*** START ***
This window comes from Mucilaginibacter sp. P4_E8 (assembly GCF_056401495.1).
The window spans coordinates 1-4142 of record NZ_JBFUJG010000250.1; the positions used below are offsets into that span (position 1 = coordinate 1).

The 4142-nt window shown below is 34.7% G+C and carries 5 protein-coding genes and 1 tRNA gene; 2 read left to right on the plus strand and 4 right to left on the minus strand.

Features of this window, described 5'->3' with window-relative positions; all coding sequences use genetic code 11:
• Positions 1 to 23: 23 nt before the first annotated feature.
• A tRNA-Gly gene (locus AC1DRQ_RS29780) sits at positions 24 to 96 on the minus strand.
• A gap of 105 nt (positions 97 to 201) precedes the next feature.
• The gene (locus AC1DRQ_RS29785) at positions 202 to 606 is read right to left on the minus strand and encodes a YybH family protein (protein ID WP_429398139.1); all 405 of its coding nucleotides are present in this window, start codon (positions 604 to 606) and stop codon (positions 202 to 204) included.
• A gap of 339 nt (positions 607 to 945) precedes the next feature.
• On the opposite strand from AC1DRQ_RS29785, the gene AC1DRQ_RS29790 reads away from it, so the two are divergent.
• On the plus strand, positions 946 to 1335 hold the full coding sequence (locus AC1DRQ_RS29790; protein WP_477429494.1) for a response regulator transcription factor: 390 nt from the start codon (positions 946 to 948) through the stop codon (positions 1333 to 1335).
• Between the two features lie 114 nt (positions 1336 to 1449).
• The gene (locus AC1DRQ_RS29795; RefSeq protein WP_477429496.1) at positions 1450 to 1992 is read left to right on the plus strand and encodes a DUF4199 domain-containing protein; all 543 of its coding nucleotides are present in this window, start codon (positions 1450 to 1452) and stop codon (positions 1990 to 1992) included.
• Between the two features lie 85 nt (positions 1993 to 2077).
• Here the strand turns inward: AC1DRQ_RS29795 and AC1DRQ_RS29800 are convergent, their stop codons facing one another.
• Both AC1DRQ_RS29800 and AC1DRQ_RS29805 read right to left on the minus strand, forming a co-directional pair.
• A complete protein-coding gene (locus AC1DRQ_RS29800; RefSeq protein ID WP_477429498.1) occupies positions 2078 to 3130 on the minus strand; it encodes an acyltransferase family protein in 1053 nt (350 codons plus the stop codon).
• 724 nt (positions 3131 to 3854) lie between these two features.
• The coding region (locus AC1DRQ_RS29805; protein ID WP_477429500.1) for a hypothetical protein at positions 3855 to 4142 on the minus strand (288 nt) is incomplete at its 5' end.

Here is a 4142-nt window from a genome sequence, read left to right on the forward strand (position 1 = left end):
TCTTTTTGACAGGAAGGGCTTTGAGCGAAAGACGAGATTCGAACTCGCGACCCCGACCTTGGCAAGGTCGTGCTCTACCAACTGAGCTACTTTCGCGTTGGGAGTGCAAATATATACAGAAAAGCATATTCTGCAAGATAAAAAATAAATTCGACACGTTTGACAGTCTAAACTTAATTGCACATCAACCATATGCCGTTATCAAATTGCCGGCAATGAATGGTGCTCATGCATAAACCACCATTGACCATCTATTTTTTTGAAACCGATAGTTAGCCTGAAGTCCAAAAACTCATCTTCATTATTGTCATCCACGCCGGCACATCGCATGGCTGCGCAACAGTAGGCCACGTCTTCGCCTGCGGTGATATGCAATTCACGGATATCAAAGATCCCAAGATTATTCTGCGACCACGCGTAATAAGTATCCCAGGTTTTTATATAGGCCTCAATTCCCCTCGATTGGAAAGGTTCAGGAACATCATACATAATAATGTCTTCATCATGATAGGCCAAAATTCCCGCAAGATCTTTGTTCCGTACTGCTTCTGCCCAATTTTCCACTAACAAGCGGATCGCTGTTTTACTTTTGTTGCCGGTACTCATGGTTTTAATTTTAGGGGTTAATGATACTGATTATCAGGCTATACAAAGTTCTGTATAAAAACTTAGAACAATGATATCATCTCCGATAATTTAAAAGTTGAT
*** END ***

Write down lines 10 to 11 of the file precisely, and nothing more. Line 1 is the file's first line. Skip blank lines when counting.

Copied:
• On the opposite strand from AC1DRQ_RS29785, the gene AC1DRQ_RS29790 reads away from it, so the two are divergent.
• On the plus strand, positions 946 to 1335 hold the full coding sequence (locus AC1DRQ_RS29790; protein WP_477429494.1) for a response regulator transcription factor: 390 nt from the start codon (positions 946 to 948) through the stop codon (positions 1333 to 1335).